This was so interesting! I’m a huge fan of the literary push Ms. Holmes is talking about (though I don’t know I understood what that word meant until now – gracias!). I’m a sucker for good southern fiction, both classic works (like Katherine Anne Porter, Flannery, Fanny … all those girls with funky names) and contemporary southern writers (like Silas House and Charles Martin). I just shattered my book budget to drop $30 on “One Fell Swoop”. I have something to finish before I can really dig in, but I’m so excited about this book. The writing is gorgeous! Another book that has really peaked my interest I see people mention on this blog is “Deamon”. I read ‘The Oath’ in eighth grade and that book rocked my world. When I read it again as a 25 year old, it had the same effect :) I’m interested in that element of “fantasy” (if it’s classified as that), particularly the wild mysteries about all those things “seen and unseen”.
    This was a fun interview to read. Thanks for featuring this blog. I’d never heard of it before, but I can’t wait to catch up on it at work while I’m supposed to look like I’m working. :)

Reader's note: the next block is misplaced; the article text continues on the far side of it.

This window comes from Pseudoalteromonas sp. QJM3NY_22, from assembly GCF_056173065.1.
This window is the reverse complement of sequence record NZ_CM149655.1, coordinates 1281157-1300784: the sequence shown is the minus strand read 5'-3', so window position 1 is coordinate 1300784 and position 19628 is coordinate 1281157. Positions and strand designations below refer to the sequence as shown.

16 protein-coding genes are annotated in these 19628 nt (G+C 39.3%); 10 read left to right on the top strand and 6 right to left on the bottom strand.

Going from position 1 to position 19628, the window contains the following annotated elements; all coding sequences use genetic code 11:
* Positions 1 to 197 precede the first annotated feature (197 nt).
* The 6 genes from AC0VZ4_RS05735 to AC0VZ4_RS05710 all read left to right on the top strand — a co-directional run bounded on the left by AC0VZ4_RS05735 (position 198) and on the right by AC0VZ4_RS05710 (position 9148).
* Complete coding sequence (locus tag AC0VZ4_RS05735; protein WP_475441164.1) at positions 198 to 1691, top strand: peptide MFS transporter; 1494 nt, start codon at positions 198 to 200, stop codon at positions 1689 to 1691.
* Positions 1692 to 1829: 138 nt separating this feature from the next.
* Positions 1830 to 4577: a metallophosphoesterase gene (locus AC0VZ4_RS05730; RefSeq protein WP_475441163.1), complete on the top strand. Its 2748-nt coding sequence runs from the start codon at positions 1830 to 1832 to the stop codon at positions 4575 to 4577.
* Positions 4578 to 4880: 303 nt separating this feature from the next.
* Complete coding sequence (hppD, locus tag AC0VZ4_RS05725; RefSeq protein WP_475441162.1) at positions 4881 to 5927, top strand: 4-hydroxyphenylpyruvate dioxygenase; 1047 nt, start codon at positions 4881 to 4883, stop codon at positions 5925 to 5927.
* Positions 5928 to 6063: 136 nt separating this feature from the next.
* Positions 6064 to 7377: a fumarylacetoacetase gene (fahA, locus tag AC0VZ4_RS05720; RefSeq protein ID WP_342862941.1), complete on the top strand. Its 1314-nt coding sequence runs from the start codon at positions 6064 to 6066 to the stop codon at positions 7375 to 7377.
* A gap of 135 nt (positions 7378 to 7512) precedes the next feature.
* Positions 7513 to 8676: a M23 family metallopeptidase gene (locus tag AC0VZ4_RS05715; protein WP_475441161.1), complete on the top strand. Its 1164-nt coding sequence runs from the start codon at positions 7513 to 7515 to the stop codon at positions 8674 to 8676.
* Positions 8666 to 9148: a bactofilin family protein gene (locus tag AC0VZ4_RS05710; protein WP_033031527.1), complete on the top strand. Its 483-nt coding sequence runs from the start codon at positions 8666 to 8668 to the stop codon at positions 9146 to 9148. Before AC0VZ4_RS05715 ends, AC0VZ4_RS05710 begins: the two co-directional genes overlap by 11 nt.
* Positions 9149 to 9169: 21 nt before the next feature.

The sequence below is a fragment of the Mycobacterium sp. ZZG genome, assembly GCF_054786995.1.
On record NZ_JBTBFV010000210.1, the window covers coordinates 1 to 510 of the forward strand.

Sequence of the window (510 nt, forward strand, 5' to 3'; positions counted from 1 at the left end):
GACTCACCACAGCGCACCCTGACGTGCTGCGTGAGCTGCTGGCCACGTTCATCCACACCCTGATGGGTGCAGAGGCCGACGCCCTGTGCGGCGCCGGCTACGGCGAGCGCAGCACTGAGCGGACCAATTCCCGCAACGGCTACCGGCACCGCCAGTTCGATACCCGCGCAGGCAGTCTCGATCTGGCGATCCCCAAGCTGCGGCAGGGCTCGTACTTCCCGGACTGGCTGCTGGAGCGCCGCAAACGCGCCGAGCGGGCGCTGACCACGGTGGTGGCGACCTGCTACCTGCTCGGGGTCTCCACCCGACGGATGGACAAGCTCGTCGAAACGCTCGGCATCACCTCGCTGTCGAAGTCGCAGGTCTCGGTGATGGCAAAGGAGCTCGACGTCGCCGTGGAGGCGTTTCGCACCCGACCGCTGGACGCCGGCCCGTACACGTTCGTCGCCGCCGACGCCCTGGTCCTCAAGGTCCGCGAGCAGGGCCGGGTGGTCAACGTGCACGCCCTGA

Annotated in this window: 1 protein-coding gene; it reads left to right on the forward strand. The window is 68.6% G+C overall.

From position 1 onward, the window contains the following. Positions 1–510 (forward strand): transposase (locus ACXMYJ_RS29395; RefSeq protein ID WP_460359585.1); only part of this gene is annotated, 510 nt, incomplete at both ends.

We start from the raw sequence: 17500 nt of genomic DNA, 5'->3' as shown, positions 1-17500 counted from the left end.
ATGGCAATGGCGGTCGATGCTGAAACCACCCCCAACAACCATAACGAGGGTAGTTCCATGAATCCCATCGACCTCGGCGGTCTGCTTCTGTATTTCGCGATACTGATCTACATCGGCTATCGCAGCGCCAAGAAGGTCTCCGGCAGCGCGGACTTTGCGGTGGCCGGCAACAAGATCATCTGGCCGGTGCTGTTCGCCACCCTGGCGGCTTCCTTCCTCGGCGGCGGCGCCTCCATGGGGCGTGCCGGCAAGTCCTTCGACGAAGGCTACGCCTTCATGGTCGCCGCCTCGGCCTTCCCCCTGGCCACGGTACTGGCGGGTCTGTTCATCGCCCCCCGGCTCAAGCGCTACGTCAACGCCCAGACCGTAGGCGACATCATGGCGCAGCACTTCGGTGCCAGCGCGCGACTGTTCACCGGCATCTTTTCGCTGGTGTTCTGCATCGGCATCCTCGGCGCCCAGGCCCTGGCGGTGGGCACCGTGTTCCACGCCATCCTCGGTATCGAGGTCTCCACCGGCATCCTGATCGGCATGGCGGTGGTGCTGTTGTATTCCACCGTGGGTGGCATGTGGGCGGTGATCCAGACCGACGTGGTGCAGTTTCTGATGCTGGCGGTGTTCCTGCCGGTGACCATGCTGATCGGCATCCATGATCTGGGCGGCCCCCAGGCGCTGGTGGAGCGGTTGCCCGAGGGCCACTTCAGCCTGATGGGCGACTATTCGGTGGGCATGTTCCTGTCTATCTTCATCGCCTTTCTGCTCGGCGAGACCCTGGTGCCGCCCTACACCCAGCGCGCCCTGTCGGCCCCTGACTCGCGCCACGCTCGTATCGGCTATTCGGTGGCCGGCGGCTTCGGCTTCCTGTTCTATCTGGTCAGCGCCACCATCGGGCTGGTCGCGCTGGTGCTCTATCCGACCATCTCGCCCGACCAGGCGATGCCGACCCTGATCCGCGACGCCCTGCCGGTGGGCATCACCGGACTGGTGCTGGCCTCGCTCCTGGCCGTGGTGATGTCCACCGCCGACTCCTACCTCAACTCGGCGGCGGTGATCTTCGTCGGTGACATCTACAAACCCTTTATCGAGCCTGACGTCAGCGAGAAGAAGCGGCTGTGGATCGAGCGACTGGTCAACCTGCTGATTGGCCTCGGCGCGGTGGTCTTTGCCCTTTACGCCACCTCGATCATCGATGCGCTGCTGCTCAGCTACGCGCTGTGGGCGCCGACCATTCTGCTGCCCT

• Stevie Rey

    “Blogging is the hottest thing around”! Boy, ain’t it! I reckon I’m fixin’ to use it as a marketin’ tool myownself, Chip!

  • Tina

    Great stuff, Gina.

  • Bonnie

    Great interview – thanks. Great comments and advice, really good insight into the publishing world.

  • Pam Halter

    Good interview, great advice. Thank you Gina and Chip!

  • Timothy Fish

    Blogging is obviously a tool that can work well for marketing, but some people use it very ineffectively. This blog is an example of how blogging should be done because the people visiting the site are many of the people are in Chip’s target audience. Unfortunately, many of the author blogs that I visit are reaching the very same people. Authors are readers too, but there may be a major portion of the potential readers that are being missed. This is especially true for novelists.
    With non-fiction, the title of the book can be a common search phrase used by people looking for the information that is in the book, such as I did with Church Website Design. A person who types the title in to Google is predisposed to buying a book on the subject. If they find a site that has articles about the topic and is promoting a book about about the topic, they are much more likely to see a need for the book than if they are looking for information about parenting.